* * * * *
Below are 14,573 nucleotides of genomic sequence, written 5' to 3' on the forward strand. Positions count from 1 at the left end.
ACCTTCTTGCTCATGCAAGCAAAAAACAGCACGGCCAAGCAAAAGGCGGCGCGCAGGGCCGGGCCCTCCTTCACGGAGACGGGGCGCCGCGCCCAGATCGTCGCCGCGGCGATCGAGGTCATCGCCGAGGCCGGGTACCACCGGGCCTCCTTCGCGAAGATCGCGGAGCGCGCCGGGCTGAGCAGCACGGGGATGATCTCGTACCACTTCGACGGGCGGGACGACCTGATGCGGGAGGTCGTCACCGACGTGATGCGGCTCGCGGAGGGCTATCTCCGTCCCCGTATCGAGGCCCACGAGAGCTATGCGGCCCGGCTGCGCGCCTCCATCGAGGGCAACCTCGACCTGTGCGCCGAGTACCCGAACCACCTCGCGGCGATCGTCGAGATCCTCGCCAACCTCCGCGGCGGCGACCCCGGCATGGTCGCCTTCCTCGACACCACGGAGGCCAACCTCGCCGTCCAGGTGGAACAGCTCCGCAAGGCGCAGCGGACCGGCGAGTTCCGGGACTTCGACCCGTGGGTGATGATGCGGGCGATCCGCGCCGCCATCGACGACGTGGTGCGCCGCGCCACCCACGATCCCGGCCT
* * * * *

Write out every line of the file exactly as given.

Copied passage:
Below are 14,573 nucleotides of genomic sequence, written 5' to 3' on the forward strand. Positions count from 1 at the left end.
ACCTTCTTGCTCATGCAAGCAAAAAACAGCACGGCCAAGCAAAAGGCGGCGCGCAGGGCCGGGCCCTCCTTCACGGAGACGGGGCGCCGCGCCCAGATCGTCGCCGCGGCGATCGAGGTCATCGCCGAGGCCGGGTACCACCGGGCCTCCTTCGCGAAGATCGCGGAGCGCGCCGGGCTGAGCAGCACGGGGATGATCTCGTACCACTTCGACGGGCGGGACGACCTGATGCGGGAGGTCGTCACCGACGTGATGCGGCTCGCGGAGGGCTATCTCCGTCCCCGTATCGAGGCCCACGAGAGCTATGCGGCCCGGCTGCGCGCCTCCATCGAGGGCAACCTCGACCTGTGCGCCGAGTACCCGAACCACCTCGCGGCGATCGTCGAGATCCTCGCCAACCTCCGCGGCGGCGACCCCGGCATGGTCGCCTTCCTCGACACCACGGAGGCCAACCTCGCCGTCCAGGTGGAACAGCTCCGCAAGGCGCAGCGGACCGGCGAGTTCCGGGACTTCGACCCGTGGGTGATGATGCGGGCGATCCGCGCCGCCATCGACGACGTGGTGCGCCGCGCCACCCACGATCCCGGCCT